Axe Bat Review: MB50 Big Barrel in the Hands of an 11-year old

My son likes Axe bats so much that he now refuses to swing bats without an axe-like knob. Though he likes all of the Axe bats he’s tried, the MB50 is the first bat he’s truly loved. He loves the appearance and grip (designed by Mookie Betts). He loves the feel of the swing. But more than anything, he loves the performance off live pitching.

I’m not new to describing my son’s experience with Axe bats. My first review covered two 2 1/4″ 2015 models, while the second review covered the 2 1/4″ 2016 Origin.

This review is for my son’s first big barrel bat, the 2017 MB50 2 5/8″ barrel, 30″, 20 oz. (for 10% discount, use code JGOL10), which Baden Sports provided to us for testing:

MB50 Axe Bat 2 5/8″ (Courtesy Baden Sports)
Origin L144E Axe Bat 2 5/8″ (Courtesy Baden Sports)

The $129.99 MB50 differs from the $99.99 L144E Origin big barrel only in appearance and the tape used for the handle, so any experience with the MB50 applies to the L144E as well.

How did the MB50 work out for my son?

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Leo’s Journey from Little League to College Baseball (HS Freshman)

This is part 6 (Age 15, 9th grade) of an ongoing series following a young player’s baseball career from Little League to College Baseball. In order to get the most out of this series, be sure to start at the beginning.

Part 6 is longer than prior parts, so I broke it up into sections.

Leo entered high school a few weeks before his 15th birthday. High school is a big transition for most kids. So how was that transition for Leo, especially as it related to sports?

image courtesy pixabay

It started with Football.

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Leo’s Journey from Little League to College Baseball (Great Team)

This is part 5 (Age 14, 8th grade) of an ongoing series following a young player’s baseball career from Little League to College Baseball. In order to get the most out of this series, be sure to start at the beginning.

Leo started the season at 5′ 5″, 125 Lbs. Though still close to median height for his age (which is small for baseball), he was starting to fill out a little.

As expected, Leo made the 8th grade middle school team. He also earned a spot as a starter. His middle school was very large, playing in the largest size classification for his state.

A really good team . . .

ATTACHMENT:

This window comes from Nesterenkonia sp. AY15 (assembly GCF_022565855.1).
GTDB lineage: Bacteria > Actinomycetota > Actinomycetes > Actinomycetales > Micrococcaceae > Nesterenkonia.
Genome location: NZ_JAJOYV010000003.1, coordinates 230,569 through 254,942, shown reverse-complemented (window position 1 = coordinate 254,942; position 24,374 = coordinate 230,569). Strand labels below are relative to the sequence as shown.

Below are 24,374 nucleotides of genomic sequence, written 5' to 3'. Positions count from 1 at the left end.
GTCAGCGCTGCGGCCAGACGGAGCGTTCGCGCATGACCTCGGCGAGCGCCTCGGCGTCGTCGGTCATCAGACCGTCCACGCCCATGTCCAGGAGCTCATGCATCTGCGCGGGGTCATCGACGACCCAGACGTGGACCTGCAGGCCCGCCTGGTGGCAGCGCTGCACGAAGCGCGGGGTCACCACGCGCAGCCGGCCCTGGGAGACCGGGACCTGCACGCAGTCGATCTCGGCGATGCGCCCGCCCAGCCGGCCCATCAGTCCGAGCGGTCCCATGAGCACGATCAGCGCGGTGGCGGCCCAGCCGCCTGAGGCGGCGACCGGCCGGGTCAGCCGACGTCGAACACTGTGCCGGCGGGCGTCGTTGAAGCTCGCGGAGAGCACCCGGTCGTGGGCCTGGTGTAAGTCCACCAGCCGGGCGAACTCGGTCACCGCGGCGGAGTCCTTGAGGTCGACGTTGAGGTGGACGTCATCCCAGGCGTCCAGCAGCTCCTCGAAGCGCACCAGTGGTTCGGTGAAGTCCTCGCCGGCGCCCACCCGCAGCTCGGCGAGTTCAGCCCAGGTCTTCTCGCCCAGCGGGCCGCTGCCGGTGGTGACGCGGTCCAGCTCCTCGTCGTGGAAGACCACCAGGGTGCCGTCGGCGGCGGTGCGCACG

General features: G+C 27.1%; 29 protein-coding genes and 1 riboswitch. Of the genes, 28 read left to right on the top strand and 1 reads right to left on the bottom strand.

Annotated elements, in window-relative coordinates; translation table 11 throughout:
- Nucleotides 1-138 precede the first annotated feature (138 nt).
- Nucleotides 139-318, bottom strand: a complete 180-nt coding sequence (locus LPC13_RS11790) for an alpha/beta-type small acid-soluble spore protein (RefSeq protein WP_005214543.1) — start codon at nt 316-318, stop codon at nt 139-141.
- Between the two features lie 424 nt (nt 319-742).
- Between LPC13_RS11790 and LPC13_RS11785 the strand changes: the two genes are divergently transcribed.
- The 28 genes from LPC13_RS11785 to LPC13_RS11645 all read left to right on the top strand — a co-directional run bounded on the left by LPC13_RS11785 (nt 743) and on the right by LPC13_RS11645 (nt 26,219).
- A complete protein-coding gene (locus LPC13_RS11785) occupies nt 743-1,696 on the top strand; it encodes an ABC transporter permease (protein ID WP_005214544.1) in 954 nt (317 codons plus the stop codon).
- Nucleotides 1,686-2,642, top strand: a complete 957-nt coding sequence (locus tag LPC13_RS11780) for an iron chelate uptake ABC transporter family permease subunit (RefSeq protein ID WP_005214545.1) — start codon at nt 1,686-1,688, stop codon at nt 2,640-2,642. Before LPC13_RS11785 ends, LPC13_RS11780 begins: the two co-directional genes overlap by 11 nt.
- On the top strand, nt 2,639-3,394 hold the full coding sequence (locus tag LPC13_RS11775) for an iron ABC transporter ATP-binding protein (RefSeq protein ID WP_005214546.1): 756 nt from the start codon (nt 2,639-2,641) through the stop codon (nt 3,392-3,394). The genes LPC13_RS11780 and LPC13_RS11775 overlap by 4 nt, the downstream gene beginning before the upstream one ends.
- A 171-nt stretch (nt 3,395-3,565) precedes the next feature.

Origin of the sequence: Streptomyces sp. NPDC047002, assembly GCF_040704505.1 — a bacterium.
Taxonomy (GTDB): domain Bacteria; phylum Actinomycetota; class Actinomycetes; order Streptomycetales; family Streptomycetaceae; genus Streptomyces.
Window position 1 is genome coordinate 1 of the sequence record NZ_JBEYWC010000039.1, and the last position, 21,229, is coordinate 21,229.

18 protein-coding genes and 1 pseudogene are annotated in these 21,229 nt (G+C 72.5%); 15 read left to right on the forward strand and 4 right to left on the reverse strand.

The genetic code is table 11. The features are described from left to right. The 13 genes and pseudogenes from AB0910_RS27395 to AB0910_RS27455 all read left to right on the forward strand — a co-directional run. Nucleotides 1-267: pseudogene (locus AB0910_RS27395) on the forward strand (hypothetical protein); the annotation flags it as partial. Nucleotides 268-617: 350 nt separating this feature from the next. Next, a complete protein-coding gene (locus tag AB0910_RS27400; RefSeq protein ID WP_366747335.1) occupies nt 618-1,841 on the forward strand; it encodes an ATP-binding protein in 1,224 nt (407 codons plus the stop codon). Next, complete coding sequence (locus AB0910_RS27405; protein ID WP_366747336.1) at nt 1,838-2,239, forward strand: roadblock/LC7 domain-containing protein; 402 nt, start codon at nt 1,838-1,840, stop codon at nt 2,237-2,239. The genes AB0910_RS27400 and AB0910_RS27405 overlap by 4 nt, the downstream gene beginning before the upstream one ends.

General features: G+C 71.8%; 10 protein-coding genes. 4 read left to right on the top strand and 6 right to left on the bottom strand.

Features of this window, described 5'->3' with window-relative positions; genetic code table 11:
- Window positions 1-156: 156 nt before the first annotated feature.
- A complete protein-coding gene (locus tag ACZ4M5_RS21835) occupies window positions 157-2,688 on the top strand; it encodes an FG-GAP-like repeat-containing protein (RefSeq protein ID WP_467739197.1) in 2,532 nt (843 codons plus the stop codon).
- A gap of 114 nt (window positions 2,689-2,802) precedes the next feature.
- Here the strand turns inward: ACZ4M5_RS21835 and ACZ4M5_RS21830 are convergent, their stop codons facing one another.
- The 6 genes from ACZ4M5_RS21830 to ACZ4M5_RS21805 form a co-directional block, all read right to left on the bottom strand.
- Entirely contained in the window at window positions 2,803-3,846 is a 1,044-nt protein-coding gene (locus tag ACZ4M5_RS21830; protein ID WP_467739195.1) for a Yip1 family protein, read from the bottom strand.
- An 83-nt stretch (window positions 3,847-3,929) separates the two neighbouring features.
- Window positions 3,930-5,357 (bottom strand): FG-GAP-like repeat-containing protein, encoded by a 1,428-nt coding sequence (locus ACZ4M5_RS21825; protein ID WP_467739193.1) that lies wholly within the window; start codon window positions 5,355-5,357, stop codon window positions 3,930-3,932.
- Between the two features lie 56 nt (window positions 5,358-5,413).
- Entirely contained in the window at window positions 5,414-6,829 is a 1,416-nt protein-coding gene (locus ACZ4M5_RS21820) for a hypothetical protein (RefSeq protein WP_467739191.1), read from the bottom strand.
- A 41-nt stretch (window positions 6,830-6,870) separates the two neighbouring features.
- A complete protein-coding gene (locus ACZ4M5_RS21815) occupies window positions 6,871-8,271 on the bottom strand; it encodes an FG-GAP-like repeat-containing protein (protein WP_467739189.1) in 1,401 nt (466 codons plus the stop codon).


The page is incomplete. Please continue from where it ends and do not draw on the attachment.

You need to perform at a high level to be a starter on a big-school team. And this wasn’t looking to be a run-of-the-mill big-school team. It was looking like this could be a really good team, the kind of team that routinely outclasses the competition.

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Leo’s Journey from Little League to College Baseball (Middle School Tryout)

This is part 4 (Age 13, 7th grade) of an ongoing series following a young player’s baseball career from Little League to College Baseball. In order to get the most out of this series, be sure to start at the beginning.

Image courtesy Akadema

A couple months after Leo turned 13, he went to the December tryout for the middle school team, as a 7th grader. At 35 degrees, it was cold!

The middle school baseball coach ran the tryouts using a serious high school approach. Of the 26 kids who tried out for the team, 14 were immediately cut. In Wayne’s words (post 424),

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Leo’s Journey from Little League to College Baseball (Injury)

This is part 3 (Age 12, 6th grade) of an ongoing series following a young player’s baseball career from Little League to College Baseball. In order to get the most out of this series, be sure to start at the beginning.

After the fall baseball season ended, Leo again played basketball. Though Leo was excited at the start the basketball season, it was clearly not his favorite sport. That would be baseball.

Image courtesy pixabay.com

Leo also took up skateboarding. Wayne was not happy. Wayne “couldn’t stand the skateboard (post 364).”